I want to beseech Lutheran CORE to build your witness and your organization around truthful conversation, and not on caricatures of your church body or unfounded fear. We confess the truth, all of us in the ELCA, in the name of the One who is the way, the truth and the life.

So let me ask you about mission. Are you serious? In all of the speeches and conversation, mission was either not mentioned or mentioned as an afterthought, except when it came to the emotional response to mission pastors. In your year of discernment about whether to leave the ELCA, remain in the ELCA or disengage from the ELCA while remaining, will you be serious about mission? I want to invite you to be in contact and a part of the local mission tables which are being created in every synod through the ministry of the Directors for Evangelical Mission. Mission is local, and your brothers and sisters, including many of you, are involved in prayer, study of scripture and engagement in the community which is leading to new mission starts and renewed mission congregations. I agree with everything the speakers said about the necessity for the word of God, prayer and the faith practices of the disciples to shape the outreach and mission of our church. That is what we are doing. Please get to know the new missions around you, be a part of their birth and nurture. This mission also embraces struggling congregations, which are many in the ELCA. Let us in the coming year dedicate ourselves to walk together in the renewal of faith and mission of every congregation. We can only do this together and it is happening throughout our beloved church.

If after a year you must disengage, please come to know and love the mission from which you will disengage, or engage in new ways. I believe that we can do both these important things together. Number one, make strong, conscience-bound witness around the issues which are tearing us apart; and number two, engage each other boldly in the Spirit’s power around the Great Commission and the Great Commandment. The church, in all of its flawed and diverse forms this side of heaven, is about God’s mission to the world if it is to be a church.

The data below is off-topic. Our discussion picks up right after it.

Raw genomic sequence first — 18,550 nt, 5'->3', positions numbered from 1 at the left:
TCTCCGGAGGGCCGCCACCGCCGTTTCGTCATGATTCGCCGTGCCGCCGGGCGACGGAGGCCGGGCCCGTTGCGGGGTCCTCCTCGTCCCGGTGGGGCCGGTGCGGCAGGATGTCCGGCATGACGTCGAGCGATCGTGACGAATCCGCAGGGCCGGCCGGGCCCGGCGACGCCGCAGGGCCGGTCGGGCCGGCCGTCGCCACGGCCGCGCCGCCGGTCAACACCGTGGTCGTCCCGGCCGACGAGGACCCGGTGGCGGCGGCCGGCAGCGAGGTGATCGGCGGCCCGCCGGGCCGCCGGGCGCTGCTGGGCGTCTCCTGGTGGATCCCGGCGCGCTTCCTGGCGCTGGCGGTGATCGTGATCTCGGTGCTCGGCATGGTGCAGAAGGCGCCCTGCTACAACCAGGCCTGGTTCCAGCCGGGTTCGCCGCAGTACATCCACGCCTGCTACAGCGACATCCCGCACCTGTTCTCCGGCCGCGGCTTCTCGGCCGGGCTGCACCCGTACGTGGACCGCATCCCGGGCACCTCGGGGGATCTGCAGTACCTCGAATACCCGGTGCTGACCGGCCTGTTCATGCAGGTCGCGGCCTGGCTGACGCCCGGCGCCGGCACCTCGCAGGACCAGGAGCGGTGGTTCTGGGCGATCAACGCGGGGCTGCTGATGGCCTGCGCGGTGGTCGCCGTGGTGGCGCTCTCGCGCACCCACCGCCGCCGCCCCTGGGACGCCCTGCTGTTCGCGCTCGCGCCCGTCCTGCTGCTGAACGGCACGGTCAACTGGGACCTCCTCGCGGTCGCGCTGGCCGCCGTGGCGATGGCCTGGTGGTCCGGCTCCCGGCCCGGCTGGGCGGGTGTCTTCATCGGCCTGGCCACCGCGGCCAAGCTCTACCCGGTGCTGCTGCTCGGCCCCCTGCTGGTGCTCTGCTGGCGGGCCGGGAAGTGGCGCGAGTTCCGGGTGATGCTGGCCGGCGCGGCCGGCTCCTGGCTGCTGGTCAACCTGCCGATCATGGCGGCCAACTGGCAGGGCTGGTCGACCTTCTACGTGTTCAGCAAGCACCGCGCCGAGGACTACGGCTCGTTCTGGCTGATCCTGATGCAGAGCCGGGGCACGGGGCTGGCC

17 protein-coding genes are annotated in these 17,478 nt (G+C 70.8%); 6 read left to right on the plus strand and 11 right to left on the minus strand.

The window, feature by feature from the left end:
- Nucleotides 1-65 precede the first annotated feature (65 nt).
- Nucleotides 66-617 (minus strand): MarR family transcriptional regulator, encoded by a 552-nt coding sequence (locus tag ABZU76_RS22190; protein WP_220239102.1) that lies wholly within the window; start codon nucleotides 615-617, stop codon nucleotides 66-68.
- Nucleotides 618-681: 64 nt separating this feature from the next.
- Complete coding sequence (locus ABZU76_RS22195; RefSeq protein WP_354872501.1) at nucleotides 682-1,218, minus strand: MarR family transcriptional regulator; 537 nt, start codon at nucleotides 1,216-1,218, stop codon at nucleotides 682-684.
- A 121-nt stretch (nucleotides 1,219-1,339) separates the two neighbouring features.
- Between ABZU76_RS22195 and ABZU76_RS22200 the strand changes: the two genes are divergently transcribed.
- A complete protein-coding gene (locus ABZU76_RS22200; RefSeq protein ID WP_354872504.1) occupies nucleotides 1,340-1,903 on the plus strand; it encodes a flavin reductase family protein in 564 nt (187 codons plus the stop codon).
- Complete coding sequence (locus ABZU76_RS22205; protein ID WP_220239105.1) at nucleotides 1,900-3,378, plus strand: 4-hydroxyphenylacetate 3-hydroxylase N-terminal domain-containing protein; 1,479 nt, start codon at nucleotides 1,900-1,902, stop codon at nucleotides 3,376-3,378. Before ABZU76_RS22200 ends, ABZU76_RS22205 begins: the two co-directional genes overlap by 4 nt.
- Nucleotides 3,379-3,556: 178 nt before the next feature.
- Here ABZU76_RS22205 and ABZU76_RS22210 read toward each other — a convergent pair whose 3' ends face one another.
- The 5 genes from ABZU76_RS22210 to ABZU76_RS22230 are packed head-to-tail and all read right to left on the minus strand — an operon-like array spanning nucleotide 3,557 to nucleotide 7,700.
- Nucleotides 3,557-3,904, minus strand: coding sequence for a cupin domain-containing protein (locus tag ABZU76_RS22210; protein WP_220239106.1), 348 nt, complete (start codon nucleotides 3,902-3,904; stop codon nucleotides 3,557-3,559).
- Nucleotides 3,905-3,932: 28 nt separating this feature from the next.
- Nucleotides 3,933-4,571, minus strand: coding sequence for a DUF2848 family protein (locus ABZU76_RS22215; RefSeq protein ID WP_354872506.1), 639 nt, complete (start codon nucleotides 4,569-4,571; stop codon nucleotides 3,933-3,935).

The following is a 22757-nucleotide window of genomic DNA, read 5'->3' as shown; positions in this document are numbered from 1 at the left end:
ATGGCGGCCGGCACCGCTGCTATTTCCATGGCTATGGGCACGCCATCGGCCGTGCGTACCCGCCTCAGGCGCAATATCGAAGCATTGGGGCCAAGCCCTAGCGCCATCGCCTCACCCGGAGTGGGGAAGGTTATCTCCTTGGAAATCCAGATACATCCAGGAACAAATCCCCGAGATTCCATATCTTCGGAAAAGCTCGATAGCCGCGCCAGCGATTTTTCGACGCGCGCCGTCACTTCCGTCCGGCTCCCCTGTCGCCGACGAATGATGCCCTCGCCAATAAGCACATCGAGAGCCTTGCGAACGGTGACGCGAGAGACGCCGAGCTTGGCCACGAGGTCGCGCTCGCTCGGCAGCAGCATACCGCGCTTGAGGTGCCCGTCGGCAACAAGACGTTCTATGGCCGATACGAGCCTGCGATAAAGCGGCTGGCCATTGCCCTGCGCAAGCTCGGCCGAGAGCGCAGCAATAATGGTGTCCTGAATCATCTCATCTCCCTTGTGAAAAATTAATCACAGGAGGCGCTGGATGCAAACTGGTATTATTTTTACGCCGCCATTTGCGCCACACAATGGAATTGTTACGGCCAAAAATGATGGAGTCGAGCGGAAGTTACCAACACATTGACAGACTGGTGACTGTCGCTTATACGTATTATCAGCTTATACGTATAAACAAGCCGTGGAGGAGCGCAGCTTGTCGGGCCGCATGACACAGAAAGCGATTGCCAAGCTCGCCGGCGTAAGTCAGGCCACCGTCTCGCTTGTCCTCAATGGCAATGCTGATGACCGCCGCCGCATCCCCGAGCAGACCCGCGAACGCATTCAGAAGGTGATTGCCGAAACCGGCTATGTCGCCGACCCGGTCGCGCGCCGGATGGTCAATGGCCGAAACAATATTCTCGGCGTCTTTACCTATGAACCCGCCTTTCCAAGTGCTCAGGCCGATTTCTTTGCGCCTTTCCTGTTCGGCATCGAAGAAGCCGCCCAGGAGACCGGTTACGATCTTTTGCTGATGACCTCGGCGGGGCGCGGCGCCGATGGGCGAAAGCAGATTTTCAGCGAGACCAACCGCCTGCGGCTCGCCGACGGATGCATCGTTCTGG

The old and new testaments bear witness to the centrality of mission in the church and I believe that as a movement within Lutheranism, your DNA will be determined by the priority you place on mission. When the children of Israel returned from exile to Jerusalem, they began to reorganize an enclave of the faithful but the Lord, in Isaiah, gave them an even greater commission. The restoration of Israel is fine but now "it is too light a thing to restore Israel; I have called you to be a light to the nations." An enclave of pure Lutherans is too light a thing. God has called us all to a greater commission, to be a light for the world for which Christ died. Our new and renewed missions in the ELCA boldly name the name of Jesus and invite all people into the community of believers at the foot of the cross.

The next time you meet, I pray it is more like the Council of Jerusalem in the book of Acts. Peter had baptized Cornelius. If the Council had demanded uniformity around the keeping of the law including circumcision, it would have had a very different result. But the council began with the mission, with their apostolicity not their uniformity. James had a part to play in calling the Council the faithful to the tradition of their faith, and Peter also had a role to play in calling the church inside out for the life of the world.